Proposal management can be high-pressure work, with a lot of juggling involved; being able to manage that pressure in a healthy way can help you avoid stress and burn-out, ensuring you’re able to do your best work in the long-term. Planning and preparing effectively is important, but so is being realistic about your limitations, asking for help when you need it, and setting boundaries – the occasional 12-hour day will happen when you’re managing a bid, but it shouldn’t be the norm. Putting on your own mask first means you can do great work, and that’s a win-win for everyone.

Looking for support with developing a proposal, or want to leave it in the hands of Perth’s proposal management experts? Get in touch with ProposalPro and benefit from our team’s cumulative decades of knowledge, wide-ranging expert skills, and our ability to get your tender to a preferred-bidder status.

Learn more about Bids and Tenders >>


Your executive summary is the most important part of your bid. But are you getting it right?

Experts agree that executive summaries are the most important part of your bid. They’re the most widely read, and offer you a opportunity to showcase your unique value proposition; convince the tender evaluator(s) to recommend you; and make it easier for them to justify that decision.
And yet, so many executive summaries are haphazardly thrown together at the end of a bidding process.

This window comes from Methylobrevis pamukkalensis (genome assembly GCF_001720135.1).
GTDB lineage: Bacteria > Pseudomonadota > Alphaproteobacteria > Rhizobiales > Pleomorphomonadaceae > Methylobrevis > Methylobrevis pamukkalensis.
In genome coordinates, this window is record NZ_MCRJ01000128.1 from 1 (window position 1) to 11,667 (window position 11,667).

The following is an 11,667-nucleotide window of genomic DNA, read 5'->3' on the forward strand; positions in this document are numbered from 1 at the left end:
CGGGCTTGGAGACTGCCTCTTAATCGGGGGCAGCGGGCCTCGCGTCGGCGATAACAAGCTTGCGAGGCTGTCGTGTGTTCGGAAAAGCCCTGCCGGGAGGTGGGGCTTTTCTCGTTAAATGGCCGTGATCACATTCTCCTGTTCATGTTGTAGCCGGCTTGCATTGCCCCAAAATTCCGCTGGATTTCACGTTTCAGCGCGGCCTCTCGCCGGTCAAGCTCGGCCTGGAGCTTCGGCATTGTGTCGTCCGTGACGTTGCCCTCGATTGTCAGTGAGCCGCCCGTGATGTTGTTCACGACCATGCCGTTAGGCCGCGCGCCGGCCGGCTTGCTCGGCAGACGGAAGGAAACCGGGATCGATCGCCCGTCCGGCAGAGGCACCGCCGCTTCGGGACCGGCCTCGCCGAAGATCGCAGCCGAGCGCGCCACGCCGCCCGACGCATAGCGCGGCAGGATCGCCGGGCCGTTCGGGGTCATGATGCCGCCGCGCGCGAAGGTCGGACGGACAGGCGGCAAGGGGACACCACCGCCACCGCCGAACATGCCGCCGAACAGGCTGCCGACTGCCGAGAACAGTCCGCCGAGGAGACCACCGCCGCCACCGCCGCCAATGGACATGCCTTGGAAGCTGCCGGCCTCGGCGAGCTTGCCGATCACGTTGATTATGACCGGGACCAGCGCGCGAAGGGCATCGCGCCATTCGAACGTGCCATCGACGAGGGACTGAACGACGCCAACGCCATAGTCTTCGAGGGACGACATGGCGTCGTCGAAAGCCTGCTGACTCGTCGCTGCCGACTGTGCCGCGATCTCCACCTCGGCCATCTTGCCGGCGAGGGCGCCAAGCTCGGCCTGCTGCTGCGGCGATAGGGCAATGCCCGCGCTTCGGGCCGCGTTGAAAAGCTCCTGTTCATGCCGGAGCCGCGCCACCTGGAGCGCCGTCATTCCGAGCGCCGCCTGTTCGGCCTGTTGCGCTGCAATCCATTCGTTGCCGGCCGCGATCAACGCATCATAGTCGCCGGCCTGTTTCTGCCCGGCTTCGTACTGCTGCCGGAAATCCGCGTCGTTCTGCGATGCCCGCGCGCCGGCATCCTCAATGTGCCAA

Here’s how to do better, avoid common preventable mistakes, and write an executive summary that gets results.

Read more ›

Top 5 Tips for Better Tendering

Tendering (when done well) is a cornerstone of business growth; it’s not something that should be taken lightly. Learn how to reduce tendering headaches with ProposalPro!

Read more ›
Working with weighted criteria | ProposalPro

Working with weighted criteria

Business owners often express confusion about working with average weighted criteria – it’s not a framework that you’ll come across too often outside of tendering. But it can tell you a surprising amount about what’s important to the buyer, how to read between the lines and structure your tender response to maximise your chances of success, and even whether it’s worth putting together a bid in the first place…

Read more ›